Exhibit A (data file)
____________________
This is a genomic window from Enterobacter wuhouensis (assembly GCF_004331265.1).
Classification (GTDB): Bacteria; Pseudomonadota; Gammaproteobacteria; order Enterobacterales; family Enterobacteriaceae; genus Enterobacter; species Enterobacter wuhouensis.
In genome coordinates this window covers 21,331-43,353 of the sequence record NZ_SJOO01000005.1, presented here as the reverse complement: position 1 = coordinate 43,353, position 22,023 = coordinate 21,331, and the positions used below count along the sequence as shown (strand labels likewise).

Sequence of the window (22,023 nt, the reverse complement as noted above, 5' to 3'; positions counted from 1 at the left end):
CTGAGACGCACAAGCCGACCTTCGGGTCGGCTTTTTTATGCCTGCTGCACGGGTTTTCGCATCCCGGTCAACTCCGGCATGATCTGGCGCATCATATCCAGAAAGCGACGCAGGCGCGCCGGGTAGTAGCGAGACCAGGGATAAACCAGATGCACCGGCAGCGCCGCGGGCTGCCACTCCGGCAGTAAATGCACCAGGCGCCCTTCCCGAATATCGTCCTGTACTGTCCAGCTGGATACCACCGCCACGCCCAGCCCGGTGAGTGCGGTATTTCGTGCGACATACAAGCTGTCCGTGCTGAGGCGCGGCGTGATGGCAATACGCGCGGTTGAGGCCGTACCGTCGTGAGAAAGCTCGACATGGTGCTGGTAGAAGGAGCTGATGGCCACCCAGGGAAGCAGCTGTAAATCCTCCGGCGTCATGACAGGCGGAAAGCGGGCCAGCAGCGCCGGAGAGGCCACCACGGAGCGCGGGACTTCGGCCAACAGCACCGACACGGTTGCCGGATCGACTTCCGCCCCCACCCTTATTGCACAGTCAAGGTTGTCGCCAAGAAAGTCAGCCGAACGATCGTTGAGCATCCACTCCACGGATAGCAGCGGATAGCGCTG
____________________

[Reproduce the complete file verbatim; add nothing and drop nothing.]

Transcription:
This is a genomic window from Enterobacter wuhouensis (assembly GCF_004331265.1).
Classification (GTDB): Bacteria; Pseudomonadota; Gammaproteobacteria; order Enterobacterales; family Enterobacteriaceae; genus Enterobacter; species Enterobacter wuhouensis.
In genome coordinates this window covers 21,331-43,353 of the sequence record NZ_SJOO01000005.1, presented here as the reverse complement: position 1 = coordinate 43,353, position 22,023 = coordinate 21,331, and the positions used below count along the sequence as shown (strand labels likewise).

Sequence of the window (22,023 nt, the reverse complement as noted above, 5' to 3'; positions counted from 1 at the left end):
CTGAGACGCACAAGCCGACCTTCGGGTCGGCTTTTTTATGCCTGCTGCACGGGTTTTCGCATCCCGGTCAACTCCGGCATGATCTGGCGCATCATATCCAGAAAGCGACGCAGGCGCGCCGGGTAGTAGCGAGACCAGGGATAAACCAGATGCACCGGCAGCGCCGCGGGCTGCCACTCCGGCAGTAAATGCACCAGGCGCCCTTCCCGAATATCGTCCTGTACTGTCCAGCTGGATACCACCGCCACGCCCAGCCCGGTGAGTGCGGTATTTCGTGCGACATACAAGCTGTCCGTGCTGAGGCGCGGCGTGATGGCAATACGCGCGGTTGAGGCCGTACCGTCGTGAGAAAGCTCGACATGGTGCTGGTAGAAGGAGCTGATGGCCACCCAGGGAAGCAGCTGTAAATCCTCCGGCGTCATGACAGGCGGAAAGCGGGCCAGCAGCGCCGGAGAGGCCACCACGGAGCGCGGGACTTCGGCCAACAGCACCGACACGGTTGCCGGATCGACTTCCGCCCCCACCCTTATTGCACAGTCAAGGTTGTCGCCAAGAAAGTCAGCCGAACGATCGTTGAGCATCCACTCCACGGATAGCAGCGGATAGCGCTG